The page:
Singapore Restaurants – Imperial Treasure Fine Dining

National Day in Singapore has just passed, and since my in-laws were visiting, we surely had a lot of fun discovering – or re-discovering – the major food attractions in the city. From the very first time I visited Singapore, the Imperial Treasure Fine Chinese Cuisine in Marina Bay’s Shopping area has been a restaurant that made an impression. For Singapore National Day we headed there to enjoy their dim sum menu, exclusively available during lunch hours. You could say that Imperial Treasure left us longing for more, as we headed there again on Friday evening for dinner, when we indulged ourselves in experiencing their Peking duck and other traditional staples of Chinese cuisine. Continue reading “Singapore Restaurants – Imperial Treasure Fine Dining”

Kopi_Kaya Toast_Singapore_breakfast

How to Have Your Kaya Toast and Eat It

We have a bit of news to start with. Those who follow us on Instagram might have noticed that many of our recent posts are Singapore-based. In fact, the Italian half of the blog (ironically) is going to be based in Singapore for an indefinite amount of time. This will mean painful missions to find Italian ingredients to keep up with traditional recipes. But it will also mean a lot of foodie travel posts (hopefully) and frequent posts on culinary curiosities about this city, which really is all about food!

It’s the week before Easter, and if I had all my kitchen utensils with me I would probably make you a lamb roast, or some delicious Torta Pasqualina. But instead, while my kitchen is still on its way here, I’m gonna talk to you about toast. Coming from London, where we even have a cereal bar, it shouldn’t have surprised me so much when I noticed there were cafes and chains everywhere selling mainly toast. Yet, it tickled my curiosity! Soon I discovered that an important part of the traditional Singaporean breakfast is kopi and kaya toast. These come in sets, like mini breakfast menus, and there are various types you can choose from. But first let’s cover the basics. Continue reading “How to Have Your Kaya Toast and Eat It”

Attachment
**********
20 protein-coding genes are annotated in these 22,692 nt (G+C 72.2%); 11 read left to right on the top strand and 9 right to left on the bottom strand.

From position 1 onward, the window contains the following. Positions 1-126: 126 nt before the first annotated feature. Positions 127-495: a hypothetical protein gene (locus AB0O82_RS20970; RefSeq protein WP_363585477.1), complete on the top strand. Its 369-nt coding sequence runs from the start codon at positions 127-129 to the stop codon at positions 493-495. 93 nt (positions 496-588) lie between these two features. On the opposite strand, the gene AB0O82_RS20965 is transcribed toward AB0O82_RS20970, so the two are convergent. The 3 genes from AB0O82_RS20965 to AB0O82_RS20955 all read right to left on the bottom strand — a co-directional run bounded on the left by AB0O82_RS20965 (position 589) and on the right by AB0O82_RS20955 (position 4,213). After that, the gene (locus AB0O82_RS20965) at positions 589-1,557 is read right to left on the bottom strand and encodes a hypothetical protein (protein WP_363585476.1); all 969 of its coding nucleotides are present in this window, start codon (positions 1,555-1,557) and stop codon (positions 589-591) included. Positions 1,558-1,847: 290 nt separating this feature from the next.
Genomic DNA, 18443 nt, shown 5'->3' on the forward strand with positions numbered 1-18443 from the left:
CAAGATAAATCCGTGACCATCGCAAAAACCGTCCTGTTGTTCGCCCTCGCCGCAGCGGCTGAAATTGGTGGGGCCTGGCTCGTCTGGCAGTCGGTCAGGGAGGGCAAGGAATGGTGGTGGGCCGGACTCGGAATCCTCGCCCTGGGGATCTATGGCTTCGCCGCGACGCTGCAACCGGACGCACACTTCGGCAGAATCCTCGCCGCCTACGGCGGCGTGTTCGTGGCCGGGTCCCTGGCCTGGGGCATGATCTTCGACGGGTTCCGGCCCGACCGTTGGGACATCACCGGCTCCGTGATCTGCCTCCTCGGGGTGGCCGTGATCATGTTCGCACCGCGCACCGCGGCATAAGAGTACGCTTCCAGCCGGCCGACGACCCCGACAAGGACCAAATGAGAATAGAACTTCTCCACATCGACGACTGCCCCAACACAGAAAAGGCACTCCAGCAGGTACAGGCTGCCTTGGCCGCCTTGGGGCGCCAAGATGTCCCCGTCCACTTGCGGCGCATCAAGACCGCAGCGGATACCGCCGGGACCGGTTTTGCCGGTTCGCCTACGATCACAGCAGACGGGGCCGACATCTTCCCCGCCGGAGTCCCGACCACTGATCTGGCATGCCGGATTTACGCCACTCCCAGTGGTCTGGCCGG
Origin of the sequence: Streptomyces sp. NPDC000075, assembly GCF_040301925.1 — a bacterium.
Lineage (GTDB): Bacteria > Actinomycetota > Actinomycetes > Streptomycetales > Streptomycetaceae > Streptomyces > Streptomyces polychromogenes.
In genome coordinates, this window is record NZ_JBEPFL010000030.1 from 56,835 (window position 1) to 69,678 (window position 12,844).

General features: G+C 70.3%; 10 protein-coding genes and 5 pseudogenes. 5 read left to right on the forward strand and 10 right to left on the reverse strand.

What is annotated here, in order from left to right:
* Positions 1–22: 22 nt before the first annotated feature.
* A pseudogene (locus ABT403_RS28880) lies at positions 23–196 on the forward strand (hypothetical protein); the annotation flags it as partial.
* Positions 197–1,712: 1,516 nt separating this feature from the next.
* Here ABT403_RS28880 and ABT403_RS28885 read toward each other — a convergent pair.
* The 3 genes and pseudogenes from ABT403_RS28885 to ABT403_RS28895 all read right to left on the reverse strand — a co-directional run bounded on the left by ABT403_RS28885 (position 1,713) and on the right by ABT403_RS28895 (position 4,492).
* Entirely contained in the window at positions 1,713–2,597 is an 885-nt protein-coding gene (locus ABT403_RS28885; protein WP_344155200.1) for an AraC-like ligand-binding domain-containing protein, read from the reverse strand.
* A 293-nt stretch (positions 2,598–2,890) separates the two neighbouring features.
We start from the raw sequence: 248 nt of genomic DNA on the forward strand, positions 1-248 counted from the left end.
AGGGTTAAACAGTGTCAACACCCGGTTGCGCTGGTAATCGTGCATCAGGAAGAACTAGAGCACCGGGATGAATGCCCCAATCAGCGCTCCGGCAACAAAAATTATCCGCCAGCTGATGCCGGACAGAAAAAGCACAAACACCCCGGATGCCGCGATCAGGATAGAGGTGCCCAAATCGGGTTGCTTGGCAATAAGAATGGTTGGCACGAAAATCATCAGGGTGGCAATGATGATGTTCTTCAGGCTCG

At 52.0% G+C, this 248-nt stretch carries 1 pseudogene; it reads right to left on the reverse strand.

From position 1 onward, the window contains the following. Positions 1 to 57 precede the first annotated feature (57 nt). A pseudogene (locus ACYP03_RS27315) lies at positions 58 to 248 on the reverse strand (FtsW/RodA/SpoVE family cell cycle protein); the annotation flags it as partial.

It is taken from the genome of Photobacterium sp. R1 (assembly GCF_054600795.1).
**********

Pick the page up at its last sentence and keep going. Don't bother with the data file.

Beijing: a foodie’s heaven and a tale of two restaurants

When making a culinary trip to Beijing, hutongs are a must – there are many foodie finds among the traditional courtyards. However, if there are more of you or if you are travelling with young children (or even just want a roomier sit-down environment), give Ju Qi (局气) or Jing Wei Zhai (京味斋) a go. Ju Qi, named after a Beijingese word for having poise … Continue reading Beijing: a foodie’s heaven and a tale of two restaurants

Madrid: a culinary city break

When I told friends that the city break in Madrid was quite a culinary one, they said that, well, every time I go on holiday it ends up being a culinary trip! But what better than food to tell you the story of the place you are visiting? Out of all the curiosities travelling might trigger, this one is undoubtedly the most satisfying. Knowing what people eat is like entering into their everyday life, inside their habits, their most familiar thoughts. At Blender and Basil we represent two of the most traditional cuisines in the world, where eating is so important that every life event is discussed or celebrated around the table: decisions and compromises, promises and arguments, hellos and good byes. In Spain, too, it goes just like that, so I did my best to taste some of the most traditional dishes in the country.

La Daniela

Can you have a whole banquet inside a croqueta? At La Daniela I learned you can. We visited this wonderful restaurant at our arrival in Madrid and on an empty stomach. Once sat at the bar and chatting away with the most pleasant waiter, we definitely got carried away with the orders. Croquetas de Cocido, Croquetas de Jamon, Callos (tripe), Salmorejo soup with aubergines, Russian salad and, on the house, Ropa Vieja (another Cocido derivate dish). The highlights of our quite extensive menu were definitely the Croquetas de Cocido and Callos. Both rich on the palate and heavy on the stomach, these dishes are very representative of the city. The former, a derivate dish of the cocido madrileño, in croquetas the heart of all cocido tastes mixed with beshamel sauce. The latter can be a tricky one to get right, as tripes are very fat: but this one had just the right mixture of elements to make it irresistible. Just like their personelle, who made us feel at home and let us stay a little later after closing time to chat away and finish our vino.

Continue reading “Madrid: a culinary city break”